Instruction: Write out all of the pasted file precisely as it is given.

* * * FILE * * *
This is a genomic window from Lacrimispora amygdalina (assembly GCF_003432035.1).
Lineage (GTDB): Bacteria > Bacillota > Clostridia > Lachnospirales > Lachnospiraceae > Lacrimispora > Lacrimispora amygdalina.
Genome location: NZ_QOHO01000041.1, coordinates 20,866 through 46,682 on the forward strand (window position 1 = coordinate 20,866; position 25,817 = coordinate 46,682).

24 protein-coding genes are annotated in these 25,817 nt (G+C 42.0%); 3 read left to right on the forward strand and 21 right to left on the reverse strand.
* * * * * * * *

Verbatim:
This is a genomic window from Lacrimispora amygdalina (assembly GCF_003432035.1).
Lineage (GTDB): Bacteria > Bacillota > Clostridia > Lachnospirales > Lachnospiraceae > Lacrimispora > Lacrimispora amygdalina.
Genome location: NZ_QOHO01000041.1, coordinates 20,866 through 46,682 on the forward strand (window position 1 = coordinate 20,866; position 25,817 = coordinate 46,682).

24 protein-coding genes are annotated in these 25,817 nt (G+C 42.0%); 3 read left to right on the forward strand and 21 right to left on the reverse strand.